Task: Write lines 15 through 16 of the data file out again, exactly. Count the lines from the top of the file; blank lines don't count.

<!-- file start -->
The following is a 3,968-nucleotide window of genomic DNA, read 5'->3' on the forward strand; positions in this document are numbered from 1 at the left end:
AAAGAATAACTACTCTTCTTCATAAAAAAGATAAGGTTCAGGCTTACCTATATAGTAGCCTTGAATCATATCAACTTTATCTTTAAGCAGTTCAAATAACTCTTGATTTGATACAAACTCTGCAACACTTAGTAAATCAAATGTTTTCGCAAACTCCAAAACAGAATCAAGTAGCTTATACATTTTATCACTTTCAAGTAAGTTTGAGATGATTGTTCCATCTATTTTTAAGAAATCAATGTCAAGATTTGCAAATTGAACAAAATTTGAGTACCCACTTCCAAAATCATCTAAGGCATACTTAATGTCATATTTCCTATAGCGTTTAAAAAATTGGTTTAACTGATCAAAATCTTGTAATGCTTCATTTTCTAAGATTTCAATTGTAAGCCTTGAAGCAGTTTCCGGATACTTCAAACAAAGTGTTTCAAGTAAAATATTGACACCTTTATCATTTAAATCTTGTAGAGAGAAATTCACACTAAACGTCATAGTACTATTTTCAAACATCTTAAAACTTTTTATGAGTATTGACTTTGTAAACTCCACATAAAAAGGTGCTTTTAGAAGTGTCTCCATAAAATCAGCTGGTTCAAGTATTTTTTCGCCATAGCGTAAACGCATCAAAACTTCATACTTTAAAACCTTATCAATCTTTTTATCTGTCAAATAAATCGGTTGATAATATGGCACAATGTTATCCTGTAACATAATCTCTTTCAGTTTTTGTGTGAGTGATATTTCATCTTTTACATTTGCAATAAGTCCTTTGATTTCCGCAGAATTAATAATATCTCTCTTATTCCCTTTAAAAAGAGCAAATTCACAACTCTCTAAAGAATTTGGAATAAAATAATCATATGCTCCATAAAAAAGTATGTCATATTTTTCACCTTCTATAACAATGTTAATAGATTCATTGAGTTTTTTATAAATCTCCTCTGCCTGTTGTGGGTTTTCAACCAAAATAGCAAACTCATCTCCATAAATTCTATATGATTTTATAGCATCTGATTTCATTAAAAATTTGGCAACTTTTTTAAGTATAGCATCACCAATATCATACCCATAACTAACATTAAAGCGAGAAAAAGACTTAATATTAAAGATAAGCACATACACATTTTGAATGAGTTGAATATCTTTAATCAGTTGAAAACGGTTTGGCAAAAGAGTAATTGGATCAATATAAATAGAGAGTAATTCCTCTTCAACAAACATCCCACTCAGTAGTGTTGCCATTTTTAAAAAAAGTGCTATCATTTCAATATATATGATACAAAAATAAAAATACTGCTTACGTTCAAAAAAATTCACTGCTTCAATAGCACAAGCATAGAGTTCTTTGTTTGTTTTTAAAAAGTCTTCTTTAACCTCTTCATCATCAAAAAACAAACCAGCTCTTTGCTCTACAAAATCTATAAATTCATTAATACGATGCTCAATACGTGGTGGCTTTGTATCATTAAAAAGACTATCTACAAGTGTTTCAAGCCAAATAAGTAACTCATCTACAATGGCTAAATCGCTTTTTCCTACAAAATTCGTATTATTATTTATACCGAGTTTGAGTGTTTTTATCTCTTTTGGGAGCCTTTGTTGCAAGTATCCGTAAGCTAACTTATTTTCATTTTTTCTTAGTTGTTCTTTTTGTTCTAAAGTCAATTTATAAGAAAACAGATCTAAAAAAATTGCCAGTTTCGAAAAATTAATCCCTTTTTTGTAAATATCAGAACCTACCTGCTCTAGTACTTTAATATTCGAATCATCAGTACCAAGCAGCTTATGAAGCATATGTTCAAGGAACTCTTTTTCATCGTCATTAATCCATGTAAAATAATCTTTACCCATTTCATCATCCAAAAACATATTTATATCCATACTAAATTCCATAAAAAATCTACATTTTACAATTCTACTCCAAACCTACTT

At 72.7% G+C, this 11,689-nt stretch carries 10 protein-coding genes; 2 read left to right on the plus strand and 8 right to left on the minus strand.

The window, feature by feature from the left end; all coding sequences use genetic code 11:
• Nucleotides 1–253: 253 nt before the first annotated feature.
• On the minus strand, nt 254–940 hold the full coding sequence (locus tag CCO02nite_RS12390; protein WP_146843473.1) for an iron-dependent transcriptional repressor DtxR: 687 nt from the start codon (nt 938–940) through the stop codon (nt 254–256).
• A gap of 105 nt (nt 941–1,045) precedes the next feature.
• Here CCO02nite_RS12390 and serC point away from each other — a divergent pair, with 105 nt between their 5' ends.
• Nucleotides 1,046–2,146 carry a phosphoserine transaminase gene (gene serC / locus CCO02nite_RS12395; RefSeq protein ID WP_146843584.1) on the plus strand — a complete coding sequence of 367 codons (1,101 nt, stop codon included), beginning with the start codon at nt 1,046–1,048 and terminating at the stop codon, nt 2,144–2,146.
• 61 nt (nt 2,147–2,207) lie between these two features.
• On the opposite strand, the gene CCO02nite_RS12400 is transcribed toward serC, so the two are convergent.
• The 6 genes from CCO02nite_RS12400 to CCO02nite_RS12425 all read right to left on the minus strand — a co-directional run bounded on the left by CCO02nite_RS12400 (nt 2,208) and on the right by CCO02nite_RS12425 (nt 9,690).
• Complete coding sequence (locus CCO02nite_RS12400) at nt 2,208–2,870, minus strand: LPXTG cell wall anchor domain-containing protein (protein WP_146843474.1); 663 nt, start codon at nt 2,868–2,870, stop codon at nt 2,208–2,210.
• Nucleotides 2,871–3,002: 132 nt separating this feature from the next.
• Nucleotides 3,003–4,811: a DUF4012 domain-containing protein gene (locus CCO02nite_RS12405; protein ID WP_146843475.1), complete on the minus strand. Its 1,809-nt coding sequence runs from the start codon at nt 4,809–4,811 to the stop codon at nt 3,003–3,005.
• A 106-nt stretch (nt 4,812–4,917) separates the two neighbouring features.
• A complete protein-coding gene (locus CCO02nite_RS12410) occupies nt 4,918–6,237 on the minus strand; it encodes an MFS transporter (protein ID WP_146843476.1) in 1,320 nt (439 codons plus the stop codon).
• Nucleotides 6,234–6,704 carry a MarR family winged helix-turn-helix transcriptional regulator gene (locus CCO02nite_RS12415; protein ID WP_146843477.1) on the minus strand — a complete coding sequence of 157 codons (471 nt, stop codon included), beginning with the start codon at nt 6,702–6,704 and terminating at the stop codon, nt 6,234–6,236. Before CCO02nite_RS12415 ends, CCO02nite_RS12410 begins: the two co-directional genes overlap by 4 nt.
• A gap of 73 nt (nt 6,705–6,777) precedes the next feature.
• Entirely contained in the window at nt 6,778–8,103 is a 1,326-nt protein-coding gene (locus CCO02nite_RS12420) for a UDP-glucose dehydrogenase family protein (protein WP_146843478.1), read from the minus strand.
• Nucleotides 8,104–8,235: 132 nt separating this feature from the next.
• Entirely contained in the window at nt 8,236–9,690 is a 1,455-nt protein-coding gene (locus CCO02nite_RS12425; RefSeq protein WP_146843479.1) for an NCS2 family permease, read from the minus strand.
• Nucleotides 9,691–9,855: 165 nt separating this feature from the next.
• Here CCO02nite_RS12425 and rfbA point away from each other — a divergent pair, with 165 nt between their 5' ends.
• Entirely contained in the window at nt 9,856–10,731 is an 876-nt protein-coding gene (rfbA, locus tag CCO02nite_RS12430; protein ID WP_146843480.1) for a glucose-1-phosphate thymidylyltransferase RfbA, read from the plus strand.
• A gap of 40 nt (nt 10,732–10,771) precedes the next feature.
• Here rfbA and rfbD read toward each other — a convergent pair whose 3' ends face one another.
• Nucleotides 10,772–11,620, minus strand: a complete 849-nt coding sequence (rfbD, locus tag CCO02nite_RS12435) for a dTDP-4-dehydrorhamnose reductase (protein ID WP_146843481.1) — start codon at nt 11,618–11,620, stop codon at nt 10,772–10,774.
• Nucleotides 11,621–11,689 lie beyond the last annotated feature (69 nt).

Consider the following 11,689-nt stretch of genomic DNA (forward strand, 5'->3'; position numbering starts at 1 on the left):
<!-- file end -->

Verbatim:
• Nucleotides 3,003–4,811: a DUF4012 domain-containing protein gene (locus CCO02nite_RS12405; protein ID WP_146843475.1), complete on the minus strand. Its 1,809-nt coding sequence runs from the start codon at nt 4,809–4,811 to the stop codon at nt 3,003–3,005.
• A 106-nt stretch (nt 4,812–4,917) separates the two neighbouring features.